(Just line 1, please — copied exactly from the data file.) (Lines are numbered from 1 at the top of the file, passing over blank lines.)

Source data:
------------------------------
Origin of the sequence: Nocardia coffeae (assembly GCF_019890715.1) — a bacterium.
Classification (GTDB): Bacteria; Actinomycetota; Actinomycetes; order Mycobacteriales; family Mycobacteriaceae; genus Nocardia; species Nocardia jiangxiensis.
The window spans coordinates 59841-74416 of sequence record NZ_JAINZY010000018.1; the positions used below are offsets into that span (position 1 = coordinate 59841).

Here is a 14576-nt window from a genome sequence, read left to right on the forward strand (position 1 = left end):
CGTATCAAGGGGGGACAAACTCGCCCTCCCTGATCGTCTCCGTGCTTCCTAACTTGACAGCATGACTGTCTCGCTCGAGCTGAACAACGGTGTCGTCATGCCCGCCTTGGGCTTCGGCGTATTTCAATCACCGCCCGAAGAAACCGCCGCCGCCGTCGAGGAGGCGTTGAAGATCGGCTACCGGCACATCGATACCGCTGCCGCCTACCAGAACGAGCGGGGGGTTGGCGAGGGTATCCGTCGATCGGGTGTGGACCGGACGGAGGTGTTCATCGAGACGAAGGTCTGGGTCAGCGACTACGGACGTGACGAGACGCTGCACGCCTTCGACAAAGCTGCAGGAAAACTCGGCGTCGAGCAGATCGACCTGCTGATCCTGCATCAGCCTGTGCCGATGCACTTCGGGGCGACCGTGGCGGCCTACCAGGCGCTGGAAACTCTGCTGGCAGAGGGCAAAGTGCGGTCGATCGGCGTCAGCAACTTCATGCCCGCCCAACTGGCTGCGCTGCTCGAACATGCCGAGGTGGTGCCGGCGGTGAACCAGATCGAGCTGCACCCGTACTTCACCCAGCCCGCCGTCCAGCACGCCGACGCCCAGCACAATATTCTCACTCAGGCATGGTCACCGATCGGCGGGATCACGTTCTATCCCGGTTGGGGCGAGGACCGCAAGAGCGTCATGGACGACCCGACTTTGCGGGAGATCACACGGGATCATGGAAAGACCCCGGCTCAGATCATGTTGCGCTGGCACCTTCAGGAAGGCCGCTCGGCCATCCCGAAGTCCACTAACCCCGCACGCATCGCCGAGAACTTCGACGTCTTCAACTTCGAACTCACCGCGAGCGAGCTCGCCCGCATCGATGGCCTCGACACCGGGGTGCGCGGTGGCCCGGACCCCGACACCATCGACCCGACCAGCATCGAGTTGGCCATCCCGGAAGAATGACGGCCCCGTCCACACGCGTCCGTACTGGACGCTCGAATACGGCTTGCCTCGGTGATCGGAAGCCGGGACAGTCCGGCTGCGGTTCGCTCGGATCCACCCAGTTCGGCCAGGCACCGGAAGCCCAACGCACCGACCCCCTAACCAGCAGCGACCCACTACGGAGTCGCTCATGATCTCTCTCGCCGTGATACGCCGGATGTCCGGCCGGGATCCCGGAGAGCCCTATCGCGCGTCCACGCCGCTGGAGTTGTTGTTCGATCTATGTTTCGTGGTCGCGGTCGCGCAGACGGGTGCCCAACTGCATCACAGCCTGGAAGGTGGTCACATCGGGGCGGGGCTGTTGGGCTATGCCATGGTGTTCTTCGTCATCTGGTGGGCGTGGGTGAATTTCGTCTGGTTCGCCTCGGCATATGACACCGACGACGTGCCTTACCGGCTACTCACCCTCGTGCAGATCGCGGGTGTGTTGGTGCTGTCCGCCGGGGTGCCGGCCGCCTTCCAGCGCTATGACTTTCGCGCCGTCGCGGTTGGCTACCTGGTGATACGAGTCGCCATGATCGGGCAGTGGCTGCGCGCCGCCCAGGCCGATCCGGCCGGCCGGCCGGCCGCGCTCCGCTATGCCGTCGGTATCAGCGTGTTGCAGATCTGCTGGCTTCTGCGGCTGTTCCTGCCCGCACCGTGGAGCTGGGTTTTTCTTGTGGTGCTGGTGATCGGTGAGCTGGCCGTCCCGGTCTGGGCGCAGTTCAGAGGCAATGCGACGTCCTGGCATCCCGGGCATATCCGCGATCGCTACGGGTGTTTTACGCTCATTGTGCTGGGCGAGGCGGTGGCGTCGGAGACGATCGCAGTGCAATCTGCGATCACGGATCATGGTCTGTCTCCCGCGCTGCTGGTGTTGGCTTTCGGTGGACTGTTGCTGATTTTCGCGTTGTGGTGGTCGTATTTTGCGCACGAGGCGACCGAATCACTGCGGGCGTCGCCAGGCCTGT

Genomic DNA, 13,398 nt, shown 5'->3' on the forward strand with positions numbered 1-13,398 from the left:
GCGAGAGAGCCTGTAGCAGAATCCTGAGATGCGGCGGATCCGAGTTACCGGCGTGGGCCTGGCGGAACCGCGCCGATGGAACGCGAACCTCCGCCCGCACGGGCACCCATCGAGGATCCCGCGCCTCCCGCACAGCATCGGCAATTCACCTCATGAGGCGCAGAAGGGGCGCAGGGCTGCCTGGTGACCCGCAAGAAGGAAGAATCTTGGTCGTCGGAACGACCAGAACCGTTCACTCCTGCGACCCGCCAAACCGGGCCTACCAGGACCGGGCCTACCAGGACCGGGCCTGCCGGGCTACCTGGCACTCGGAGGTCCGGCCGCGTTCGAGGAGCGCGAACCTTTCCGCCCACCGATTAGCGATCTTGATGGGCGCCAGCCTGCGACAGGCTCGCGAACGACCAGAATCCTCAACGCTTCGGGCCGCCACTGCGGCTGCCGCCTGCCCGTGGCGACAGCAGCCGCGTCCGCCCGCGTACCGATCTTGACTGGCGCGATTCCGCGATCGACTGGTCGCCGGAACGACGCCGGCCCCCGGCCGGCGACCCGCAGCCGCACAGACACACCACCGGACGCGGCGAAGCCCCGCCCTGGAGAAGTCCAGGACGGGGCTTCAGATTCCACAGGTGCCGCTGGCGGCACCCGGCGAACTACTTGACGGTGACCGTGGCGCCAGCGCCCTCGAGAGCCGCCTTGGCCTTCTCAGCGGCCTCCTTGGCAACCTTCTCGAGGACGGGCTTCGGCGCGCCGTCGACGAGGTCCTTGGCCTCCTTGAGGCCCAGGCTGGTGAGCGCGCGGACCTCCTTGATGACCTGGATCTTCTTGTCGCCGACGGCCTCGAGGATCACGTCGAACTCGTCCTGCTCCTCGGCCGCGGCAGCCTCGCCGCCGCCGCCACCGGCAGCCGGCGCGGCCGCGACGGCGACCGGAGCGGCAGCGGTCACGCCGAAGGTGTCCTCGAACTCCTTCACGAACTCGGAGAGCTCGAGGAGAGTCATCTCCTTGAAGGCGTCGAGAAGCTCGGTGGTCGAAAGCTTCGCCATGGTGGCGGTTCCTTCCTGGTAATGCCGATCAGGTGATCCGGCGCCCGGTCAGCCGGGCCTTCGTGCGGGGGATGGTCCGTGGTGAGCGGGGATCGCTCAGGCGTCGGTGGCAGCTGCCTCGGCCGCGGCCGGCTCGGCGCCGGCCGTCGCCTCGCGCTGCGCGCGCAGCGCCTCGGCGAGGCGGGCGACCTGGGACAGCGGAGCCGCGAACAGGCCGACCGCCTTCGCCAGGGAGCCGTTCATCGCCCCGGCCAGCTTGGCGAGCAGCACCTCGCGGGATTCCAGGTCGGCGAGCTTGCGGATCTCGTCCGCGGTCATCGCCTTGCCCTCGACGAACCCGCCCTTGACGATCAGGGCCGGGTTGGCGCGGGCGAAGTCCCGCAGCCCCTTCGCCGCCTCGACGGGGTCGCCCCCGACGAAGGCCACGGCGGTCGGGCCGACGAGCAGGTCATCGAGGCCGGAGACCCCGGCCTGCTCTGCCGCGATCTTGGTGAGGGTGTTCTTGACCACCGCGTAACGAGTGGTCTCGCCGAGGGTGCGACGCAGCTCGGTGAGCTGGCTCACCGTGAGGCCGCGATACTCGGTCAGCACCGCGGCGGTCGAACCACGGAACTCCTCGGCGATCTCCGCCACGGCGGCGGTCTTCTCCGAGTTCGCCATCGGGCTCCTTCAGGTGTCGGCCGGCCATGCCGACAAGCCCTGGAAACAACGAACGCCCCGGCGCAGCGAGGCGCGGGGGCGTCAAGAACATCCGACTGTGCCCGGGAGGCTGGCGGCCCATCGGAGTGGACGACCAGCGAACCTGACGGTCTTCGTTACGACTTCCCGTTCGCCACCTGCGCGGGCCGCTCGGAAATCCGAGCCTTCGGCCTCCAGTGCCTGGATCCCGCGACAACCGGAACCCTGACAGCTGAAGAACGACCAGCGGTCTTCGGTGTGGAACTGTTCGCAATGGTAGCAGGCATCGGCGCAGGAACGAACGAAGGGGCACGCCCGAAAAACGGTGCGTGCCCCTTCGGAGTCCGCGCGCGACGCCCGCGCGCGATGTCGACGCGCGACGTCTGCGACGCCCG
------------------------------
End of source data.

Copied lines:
Origin of the sequence: Nocardia coffeae (assembly GCF_019890715.1) — a bacterium.